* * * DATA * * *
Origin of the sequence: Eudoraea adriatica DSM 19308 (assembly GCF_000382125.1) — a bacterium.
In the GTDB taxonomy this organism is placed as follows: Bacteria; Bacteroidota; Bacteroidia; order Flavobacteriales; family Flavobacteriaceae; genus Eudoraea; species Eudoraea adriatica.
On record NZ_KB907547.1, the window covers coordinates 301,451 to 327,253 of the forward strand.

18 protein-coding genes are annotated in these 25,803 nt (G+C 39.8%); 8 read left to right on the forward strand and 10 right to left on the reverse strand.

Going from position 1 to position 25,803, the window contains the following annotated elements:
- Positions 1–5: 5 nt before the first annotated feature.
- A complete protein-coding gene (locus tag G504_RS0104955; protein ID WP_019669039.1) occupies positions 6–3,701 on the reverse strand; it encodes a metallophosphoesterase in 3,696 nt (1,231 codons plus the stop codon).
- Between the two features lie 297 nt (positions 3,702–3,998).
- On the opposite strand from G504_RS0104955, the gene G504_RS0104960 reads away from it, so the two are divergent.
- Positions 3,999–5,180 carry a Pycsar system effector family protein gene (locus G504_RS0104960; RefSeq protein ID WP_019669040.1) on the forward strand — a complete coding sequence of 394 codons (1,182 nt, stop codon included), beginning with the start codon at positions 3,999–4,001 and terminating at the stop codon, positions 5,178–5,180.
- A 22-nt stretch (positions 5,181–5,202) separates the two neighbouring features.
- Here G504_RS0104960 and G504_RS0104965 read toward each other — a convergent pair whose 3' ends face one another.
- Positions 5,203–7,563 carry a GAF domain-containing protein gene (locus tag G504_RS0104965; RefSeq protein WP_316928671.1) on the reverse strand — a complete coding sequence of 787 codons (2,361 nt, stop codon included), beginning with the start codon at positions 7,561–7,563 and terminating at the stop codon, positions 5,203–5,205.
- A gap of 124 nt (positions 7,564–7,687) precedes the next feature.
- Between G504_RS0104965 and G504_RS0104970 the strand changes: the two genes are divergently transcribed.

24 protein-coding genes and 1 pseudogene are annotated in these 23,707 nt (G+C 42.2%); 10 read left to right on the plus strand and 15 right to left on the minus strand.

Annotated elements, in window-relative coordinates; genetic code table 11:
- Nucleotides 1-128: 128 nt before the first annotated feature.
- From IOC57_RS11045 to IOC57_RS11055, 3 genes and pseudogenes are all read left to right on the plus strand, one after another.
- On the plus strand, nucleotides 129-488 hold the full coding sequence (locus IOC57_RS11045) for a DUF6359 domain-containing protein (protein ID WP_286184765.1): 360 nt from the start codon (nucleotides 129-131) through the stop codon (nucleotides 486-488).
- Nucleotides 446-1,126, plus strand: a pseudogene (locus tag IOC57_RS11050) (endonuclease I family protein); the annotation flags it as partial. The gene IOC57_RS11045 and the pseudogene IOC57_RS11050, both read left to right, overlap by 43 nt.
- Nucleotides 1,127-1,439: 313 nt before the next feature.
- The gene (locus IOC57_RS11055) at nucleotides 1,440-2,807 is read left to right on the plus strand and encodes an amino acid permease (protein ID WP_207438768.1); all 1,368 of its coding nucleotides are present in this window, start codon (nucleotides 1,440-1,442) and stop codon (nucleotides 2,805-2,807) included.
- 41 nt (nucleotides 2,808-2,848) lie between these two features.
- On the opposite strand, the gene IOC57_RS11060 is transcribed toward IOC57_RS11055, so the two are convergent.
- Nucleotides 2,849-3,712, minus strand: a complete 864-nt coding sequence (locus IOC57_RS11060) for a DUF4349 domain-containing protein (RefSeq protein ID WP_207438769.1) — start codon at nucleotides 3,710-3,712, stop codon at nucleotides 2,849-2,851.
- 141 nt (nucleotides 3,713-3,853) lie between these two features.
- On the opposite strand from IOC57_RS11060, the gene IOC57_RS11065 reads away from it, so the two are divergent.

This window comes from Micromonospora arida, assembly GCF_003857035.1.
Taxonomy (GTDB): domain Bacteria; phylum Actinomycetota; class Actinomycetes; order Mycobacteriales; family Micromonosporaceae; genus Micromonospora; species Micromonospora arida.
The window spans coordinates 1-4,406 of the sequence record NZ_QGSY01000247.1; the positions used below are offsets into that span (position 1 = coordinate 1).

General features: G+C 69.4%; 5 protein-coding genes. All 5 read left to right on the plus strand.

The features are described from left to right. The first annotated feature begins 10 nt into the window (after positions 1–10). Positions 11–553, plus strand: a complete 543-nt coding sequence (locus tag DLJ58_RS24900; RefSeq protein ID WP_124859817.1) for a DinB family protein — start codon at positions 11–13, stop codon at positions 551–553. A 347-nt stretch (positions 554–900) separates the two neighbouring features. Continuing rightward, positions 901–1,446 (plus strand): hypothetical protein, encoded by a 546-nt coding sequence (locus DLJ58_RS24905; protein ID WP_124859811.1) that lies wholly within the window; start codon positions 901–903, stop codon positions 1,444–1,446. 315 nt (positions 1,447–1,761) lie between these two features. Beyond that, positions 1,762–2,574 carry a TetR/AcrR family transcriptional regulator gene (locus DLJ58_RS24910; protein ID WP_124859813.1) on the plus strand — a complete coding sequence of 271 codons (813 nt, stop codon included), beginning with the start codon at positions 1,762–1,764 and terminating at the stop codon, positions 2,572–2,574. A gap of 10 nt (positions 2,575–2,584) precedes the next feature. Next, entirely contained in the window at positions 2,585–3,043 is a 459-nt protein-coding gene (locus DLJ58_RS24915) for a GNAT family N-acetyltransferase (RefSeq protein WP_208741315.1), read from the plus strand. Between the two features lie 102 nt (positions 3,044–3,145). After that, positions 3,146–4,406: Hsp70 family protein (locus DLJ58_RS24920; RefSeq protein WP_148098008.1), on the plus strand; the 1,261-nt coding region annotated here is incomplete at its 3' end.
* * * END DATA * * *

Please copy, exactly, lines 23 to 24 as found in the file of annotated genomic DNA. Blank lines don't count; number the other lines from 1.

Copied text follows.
- The gene (locus IOC57_RS11055) at nucleotides 1,440-2,807 is read left to right on the plus strand and encodes an amino acid permease (protein ID WP_207438768.1); all 1,368 of its coding nucleotides are present in this window, start codon (nucleotides 1,440-1,442) and stop codon (nucleotides 2,805-2,807) included.
- 41 nt (nucleotides 2,808-2,848) lie between these two features.